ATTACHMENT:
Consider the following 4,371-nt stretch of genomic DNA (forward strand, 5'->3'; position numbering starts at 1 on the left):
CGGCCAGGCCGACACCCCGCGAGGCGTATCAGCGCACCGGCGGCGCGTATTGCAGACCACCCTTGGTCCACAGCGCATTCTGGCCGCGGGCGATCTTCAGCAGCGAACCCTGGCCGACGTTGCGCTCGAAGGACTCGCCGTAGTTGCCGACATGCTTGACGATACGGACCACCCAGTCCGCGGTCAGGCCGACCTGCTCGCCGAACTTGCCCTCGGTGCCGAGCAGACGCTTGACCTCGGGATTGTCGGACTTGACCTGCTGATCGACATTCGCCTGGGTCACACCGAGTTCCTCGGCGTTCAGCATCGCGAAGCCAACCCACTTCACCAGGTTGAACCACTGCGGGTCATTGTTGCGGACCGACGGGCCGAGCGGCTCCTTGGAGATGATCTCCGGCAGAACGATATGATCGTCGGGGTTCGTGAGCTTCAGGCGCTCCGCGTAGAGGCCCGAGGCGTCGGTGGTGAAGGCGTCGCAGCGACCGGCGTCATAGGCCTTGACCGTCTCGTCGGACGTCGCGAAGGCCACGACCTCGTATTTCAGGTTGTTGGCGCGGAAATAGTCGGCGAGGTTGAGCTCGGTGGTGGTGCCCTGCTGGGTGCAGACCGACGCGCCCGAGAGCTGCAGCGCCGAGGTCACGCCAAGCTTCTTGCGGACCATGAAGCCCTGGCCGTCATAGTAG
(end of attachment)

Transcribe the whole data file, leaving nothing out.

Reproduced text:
Consider the following 4,371-nt stretch of genomic DNA (forward strand, 5'->3'; position numbering starts at 1 on the left):
CGGCCAGGCCGACACCCCGCGAGGCGTATCAGCGCACCGGCGGCGCGTATTGCAGACCACCCTTGGTCCACAGCGCATTCTGGCCGCGGGCGATCTTCAGCAGCGAACCCTGGCCGACGTTGCGCTCGAAGGACTCGCCGTAGTTGCCGACATGCTTGACGATACGGACCACCCAGTCCGCGGTCAGGCCGACCTGCTCGCCGAACTTGCCCTCGGTGCCGAGCAGACGCTTGACCTCGGGATTGTCGGACTTGACCTGCTGATCGACATTCGCCTGGGTCACACCGAGTTCCTCGGCGTTCAGCATCGCGAAGCCAACCCACTTCACCAGGTTGAACCACTGCGGGTCATTGTTGCGGACCGACGGGCCGAGCGGCTCCTTGGAGATGATCTCCGGCAGAACGATATGATCGTCGGGGTTCGTGAGCTTCAGGCGCTCCGCGTAGAGGCCCGAGGCGTCGGTGGTGAAGGCGTCGCAGCGACCGGCGTCATAGGCCTTGACCGTCTCGTCGGACGTCGCGAAGGCCACGACCTCGTATTTCAGGTTGTTGGCGCGGAAATAGTCGGCGAGGTTGAGCTCGGTGGTGGTGCCCTGCTGGGTGCAGACCGACGCGCCCGAGAGCTGCAGCGCCGAGGTCACGCCAAGCTTCTTGCGGACCATGAAGCCCTGGCCGTCATAGTAG